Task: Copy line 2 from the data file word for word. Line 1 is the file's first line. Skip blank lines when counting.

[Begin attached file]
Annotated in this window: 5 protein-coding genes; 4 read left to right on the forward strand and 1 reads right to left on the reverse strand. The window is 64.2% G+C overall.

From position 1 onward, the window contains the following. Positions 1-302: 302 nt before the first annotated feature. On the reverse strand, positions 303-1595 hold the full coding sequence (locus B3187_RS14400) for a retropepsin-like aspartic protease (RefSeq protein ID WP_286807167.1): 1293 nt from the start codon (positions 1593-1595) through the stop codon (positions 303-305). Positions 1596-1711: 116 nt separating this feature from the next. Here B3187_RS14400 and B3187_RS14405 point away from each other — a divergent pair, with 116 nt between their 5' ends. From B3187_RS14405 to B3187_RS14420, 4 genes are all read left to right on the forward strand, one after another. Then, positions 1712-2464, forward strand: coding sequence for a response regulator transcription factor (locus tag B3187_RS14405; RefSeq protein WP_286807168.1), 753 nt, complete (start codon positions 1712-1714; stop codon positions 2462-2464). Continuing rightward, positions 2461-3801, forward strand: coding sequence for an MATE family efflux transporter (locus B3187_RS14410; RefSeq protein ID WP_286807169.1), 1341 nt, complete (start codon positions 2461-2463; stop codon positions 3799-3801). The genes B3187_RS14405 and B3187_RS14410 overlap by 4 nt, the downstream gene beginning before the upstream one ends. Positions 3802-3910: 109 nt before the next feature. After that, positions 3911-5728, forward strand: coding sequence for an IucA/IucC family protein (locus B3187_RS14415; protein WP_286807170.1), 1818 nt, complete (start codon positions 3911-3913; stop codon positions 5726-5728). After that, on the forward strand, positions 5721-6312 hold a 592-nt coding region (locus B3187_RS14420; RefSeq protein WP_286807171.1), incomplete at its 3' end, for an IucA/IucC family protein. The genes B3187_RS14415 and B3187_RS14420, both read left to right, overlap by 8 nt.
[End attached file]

From position 1 onward, the window contains the following. Positions 1-302: 302 nt before the first annotated feature. On the reverse strand, positions 303-1595 hold the full coding sequence (locus B3187_RS14400) for a retropepsin-like aspartic protease (RefSeq protein ID WP_286807167.1): 1293 nt from the start codon (positions 1593-1595) through the stop codon (positions 303-305). Positions 1596-1711: 116 nt separating this feature from the next. Here B3187_RS14400 and B3187_RS14405 point away from each other — a divergent pair, with 116 nt between their 5' ends. From B3187_RS14405 to B3187_RS14420, 4 genes are all read left to right on the forward strand, one after another. Then, positions 1712-2464, forward strand: coding sequence for a response regulator transcription factor (locus tag B3187_RS14405; RefSeq protein WP_286807168.1), 753 nt, complete (start codon positions 1712-1714; stop codon positions 2462-2464). Continuing rightward, positions 2461-3801, forward strand: coding sequence for an MATE family efflux transporter (locus B3187_RS14410; RefSeq protein ID WP_286807169.1), 1341 nt, complete (start codon positions 2461-2463; stop codon positions 3799-3801). The genes B3187_RS14405 and B3187_RS14410 overlap by 4 nt, the downstream gene beginning before the upstream one ends. Positions 3802-3910: 109 nt before the next feature. After that, positions 3911-5728, forward strand: coding sequence for an IucA/IucC family protein (locus B3187_RS14415; protein WP_286807170.1), 1818 nt, complete (start codon positions 3911-3913; stop codon positions 5726-5728). After that, on the forward strand, positions 5721-6312 hold a 592-nt coding region (locus B3187_RS14420; RefSeq protein WP_286807171.1), incomplete at its 3' end, for an IucA/IucC family protein. The genes B3187_RS14415 and B3187_RS14420, both read left to right, overlap by 8 nt.